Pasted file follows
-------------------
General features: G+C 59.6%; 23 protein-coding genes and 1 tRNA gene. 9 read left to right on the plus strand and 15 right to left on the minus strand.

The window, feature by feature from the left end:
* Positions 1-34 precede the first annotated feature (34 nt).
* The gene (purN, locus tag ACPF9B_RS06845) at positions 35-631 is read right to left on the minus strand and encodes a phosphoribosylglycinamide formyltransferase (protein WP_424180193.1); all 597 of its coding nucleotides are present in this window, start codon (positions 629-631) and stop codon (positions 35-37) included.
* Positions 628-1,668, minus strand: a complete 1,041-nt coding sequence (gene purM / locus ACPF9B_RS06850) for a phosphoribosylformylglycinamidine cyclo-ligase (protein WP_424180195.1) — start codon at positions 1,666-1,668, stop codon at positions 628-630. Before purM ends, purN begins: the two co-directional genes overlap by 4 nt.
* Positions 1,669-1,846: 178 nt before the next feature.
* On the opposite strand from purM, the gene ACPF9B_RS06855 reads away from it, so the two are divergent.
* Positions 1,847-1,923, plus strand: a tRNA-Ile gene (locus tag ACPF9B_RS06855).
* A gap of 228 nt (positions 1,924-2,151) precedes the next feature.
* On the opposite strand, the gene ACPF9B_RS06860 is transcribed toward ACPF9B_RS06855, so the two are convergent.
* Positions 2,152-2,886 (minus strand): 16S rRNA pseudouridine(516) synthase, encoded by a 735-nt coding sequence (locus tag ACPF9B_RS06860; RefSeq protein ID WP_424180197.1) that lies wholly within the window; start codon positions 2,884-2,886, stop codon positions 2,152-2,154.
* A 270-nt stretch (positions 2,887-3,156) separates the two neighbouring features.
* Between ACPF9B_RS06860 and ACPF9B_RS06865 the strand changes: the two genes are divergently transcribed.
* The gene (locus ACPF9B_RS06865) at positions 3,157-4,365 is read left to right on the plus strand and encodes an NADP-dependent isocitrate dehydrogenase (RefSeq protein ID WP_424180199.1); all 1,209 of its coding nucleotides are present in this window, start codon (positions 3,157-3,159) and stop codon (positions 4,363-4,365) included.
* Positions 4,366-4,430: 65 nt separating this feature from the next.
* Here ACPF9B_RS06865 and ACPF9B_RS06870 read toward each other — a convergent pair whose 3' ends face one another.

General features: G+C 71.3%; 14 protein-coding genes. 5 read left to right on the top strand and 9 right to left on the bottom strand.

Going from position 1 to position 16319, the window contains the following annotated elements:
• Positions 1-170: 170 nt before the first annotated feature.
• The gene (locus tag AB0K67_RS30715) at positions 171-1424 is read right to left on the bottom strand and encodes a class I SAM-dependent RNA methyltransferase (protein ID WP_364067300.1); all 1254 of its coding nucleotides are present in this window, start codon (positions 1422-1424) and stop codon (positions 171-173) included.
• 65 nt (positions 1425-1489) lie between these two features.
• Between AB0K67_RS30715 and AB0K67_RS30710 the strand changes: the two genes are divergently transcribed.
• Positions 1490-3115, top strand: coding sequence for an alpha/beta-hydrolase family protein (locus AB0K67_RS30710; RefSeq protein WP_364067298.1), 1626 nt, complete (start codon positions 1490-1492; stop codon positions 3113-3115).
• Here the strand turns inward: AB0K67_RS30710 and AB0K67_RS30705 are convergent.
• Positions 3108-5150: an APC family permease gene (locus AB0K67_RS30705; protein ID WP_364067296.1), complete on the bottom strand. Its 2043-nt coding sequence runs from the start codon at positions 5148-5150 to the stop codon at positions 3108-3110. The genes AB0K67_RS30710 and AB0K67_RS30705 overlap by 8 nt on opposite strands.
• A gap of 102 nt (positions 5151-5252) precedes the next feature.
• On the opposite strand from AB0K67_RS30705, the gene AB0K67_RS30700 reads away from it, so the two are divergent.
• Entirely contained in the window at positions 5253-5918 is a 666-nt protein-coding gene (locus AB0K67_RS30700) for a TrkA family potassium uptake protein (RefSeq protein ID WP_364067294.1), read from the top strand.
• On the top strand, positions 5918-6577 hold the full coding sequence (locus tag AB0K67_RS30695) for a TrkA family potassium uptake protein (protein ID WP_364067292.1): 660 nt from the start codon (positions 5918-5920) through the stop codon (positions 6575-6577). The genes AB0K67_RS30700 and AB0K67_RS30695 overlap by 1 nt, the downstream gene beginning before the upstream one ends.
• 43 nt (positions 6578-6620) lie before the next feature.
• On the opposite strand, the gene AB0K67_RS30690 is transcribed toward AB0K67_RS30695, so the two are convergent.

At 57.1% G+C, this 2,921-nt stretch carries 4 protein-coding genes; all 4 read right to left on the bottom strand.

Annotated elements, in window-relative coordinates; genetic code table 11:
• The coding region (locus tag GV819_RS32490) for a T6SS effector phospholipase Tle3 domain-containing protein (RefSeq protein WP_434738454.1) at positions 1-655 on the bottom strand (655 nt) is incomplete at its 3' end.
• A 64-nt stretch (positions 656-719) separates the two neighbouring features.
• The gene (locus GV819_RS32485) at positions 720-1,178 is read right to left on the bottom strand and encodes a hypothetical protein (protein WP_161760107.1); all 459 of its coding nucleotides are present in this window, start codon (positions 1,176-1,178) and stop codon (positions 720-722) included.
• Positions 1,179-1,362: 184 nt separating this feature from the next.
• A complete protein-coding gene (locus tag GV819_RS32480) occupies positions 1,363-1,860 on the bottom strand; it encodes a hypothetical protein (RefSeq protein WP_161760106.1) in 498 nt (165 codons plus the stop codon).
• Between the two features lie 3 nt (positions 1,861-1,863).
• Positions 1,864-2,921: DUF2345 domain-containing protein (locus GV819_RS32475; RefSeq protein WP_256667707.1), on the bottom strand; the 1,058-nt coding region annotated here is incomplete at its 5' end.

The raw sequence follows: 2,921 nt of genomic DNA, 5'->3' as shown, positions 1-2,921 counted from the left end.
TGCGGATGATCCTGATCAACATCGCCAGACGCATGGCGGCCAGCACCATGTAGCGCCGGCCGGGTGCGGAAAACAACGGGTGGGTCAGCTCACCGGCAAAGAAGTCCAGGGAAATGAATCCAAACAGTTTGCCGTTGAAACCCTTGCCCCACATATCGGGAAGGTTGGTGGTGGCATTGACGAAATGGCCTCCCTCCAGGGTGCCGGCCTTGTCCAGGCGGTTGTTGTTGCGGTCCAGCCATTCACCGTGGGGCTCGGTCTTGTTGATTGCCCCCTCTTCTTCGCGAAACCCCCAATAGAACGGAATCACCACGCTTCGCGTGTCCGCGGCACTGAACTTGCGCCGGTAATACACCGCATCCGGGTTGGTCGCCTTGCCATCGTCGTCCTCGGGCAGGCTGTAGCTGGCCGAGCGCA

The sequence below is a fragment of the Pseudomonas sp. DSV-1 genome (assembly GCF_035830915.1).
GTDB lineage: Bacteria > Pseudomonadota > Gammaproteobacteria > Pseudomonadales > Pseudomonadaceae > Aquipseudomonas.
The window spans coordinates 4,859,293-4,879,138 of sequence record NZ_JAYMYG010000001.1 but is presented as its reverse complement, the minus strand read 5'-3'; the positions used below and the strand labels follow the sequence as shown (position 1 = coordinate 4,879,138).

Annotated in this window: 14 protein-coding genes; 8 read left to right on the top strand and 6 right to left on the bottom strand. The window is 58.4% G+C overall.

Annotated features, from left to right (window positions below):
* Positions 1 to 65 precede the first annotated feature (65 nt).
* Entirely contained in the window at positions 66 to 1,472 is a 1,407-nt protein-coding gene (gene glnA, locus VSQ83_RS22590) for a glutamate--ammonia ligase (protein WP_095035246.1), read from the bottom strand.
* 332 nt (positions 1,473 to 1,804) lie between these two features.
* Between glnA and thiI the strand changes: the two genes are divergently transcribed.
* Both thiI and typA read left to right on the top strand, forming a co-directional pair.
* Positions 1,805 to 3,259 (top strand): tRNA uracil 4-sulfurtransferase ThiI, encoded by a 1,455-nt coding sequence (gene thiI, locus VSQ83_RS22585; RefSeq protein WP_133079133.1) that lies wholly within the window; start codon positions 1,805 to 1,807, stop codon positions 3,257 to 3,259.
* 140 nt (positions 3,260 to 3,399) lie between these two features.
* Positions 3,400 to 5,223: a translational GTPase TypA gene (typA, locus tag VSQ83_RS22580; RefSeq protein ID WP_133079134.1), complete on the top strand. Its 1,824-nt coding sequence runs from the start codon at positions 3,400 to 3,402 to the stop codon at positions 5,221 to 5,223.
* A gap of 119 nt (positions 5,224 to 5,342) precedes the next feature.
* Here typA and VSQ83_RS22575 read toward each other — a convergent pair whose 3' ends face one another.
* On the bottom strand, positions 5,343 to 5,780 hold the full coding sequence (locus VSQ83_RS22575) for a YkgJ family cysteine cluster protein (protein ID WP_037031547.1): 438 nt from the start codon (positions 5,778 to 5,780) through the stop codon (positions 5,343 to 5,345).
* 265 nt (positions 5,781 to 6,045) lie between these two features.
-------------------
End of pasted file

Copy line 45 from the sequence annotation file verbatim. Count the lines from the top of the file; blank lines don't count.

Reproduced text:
The window spans coordinates 4,859,293-4,879,138 of sequence record NZ_JAYMYG010000001.1 but is presented as its reverse complement, the minus strand read 5'-3'; the positions used below and the strand labels follow the sequence as shown (position 1 = coordinate 4,879,138).